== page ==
The Duke spoke as a Commonwealth representative at Al Noor Mosque

In what can be described as a poignant speech, the Duke of Cambridge asked the audience to defeat extremism whatever be its form . Prince William made his speech in Al Noor Mosque at Christchurch in New Zealand. The mosque came into prominence when a gunman allegedly subscribing to white supremacism opened fire. A total of 42 people were killed in the slaughter. The British royal said the ideology of hate now contaminating the world will not divide the people of New Zealand and the Commonwealth. Prince William was in New Zealand representing the Commonwealth.

The Duke of Cambridge followed a busy schedule in New Zealand. He attended the ANZAC Day services with Jacinda Ardern, the Prime Minister of New Zealand on April 25 and the next day the British royal spent some time with the Muslim community in Christchurch. He also visited the attack victims whose serious nature of their injuries made them hospitalized.

Attendees at the Al Noor mosque described Prince William's 10-minute long speech as a rousing one. His message was one of hope. He began his speech by saying the obvious: tragedy happened in the space where they were then, and it is imperative to show terrorists their hateful agenda had failed. The prince reminded his audience that the terrorist thought he could redefine the nature of the mosque but the person failed and the prince was here to show the total extent of his failure to the world. All forms of extremism must be defeated.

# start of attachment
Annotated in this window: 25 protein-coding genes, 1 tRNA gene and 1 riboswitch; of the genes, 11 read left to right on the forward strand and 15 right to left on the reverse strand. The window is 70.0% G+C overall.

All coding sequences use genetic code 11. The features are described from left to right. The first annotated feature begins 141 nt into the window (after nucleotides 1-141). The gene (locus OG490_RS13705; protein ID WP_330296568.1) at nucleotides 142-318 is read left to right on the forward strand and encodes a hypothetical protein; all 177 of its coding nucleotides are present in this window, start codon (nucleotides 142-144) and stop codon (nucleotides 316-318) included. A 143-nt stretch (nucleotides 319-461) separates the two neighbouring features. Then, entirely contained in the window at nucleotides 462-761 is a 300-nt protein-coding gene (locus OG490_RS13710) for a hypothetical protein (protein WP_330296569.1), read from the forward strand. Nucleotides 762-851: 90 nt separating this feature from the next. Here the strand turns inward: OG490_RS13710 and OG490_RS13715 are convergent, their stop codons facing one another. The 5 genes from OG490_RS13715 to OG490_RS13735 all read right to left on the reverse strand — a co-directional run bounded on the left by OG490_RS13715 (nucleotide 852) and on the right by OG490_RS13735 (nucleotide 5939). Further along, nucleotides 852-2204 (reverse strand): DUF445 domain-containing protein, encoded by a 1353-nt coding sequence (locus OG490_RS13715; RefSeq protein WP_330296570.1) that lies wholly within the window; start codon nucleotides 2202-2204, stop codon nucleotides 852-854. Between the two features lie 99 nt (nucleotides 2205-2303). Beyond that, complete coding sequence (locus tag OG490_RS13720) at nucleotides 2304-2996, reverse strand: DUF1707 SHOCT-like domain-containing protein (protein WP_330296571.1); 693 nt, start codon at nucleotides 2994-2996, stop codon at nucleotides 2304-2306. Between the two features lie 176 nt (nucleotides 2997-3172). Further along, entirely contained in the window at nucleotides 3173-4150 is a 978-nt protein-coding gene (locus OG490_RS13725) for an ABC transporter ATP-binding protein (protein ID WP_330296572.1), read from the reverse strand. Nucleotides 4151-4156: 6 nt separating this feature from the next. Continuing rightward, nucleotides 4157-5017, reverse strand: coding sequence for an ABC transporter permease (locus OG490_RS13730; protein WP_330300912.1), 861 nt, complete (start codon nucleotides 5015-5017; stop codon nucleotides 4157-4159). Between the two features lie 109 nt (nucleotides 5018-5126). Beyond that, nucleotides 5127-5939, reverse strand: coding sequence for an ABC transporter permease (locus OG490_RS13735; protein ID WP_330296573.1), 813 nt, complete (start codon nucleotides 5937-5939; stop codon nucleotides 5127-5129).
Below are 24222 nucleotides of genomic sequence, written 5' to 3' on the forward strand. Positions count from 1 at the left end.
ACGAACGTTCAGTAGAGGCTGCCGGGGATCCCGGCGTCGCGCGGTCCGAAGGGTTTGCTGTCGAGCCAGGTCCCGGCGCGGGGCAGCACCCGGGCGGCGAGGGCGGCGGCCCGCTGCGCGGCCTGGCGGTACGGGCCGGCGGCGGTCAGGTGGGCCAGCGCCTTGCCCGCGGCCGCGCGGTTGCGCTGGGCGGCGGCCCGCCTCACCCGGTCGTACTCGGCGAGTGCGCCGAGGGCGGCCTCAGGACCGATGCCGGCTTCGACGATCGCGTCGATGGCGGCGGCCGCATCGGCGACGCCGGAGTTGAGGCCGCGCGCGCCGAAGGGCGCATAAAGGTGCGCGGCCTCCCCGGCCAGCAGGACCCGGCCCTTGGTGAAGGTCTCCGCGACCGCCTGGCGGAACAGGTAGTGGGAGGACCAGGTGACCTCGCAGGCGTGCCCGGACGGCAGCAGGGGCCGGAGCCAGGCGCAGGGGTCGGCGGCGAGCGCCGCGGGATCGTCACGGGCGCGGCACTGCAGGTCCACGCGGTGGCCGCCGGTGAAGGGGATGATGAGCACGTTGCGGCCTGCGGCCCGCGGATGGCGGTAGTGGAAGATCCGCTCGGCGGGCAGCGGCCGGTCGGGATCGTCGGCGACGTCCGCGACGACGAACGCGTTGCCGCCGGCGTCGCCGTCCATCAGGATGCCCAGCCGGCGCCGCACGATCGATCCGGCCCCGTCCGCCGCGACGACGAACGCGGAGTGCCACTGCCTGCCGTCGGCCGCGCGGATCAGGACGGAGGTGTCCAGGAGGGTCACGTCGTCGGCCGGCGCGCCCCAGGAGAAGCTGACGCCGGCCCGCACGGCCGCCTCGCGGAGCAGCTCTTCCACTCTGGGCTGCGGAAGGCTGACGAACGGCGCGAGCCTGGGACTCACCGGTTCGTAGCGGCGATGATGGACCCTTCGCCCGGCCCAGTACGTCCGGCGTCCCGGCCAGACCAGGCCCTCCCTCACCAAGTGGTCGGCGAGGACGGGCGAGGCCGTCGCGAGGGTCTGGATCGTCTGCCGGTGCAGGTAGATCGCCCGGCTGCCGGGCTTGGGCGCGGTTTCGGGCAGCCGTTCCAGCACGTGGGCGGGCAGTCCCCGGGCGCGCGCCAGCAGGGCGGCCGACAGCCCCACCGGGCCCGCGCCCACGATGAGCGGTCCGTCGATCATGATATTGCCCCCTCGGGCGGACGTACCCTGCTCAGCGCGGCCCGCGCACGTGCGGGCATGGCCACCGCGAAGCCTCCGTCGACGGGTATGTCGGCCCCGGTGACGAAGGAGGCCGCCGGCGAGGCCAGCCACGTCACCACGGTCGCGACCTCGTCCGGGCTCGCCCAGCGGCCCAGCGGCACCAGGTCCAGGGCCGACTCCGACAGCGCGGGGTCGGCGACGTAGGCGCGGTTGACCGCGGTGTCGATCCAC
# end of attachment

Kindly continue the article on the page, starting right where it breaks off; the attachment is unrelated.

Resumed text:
Prince William had praise reserved for New Zealand, describing the nation as a "country of peace." He paid fulsome tributes to this Commonwealth member country, reminding his audience that he has visited NZ multiple times, starting from the time he was a baby.

The 36-year-old prince drew upon the sudden death of Princess Diana, his mother, in 1997. She died when the car she was in crashed in Paris. He offered a beautiful message of hope to all the grieving families who had lost their loved ones in the horrific attack. He said he has many personal reasons to think about the sudden pain, loss, and grief in his own life. The prince said he has frequently observed others’ sorrow in instances of tragedy and realized that grief could change a person’s outlook, but also helps the person afflicted by grief to live up to espoused values.

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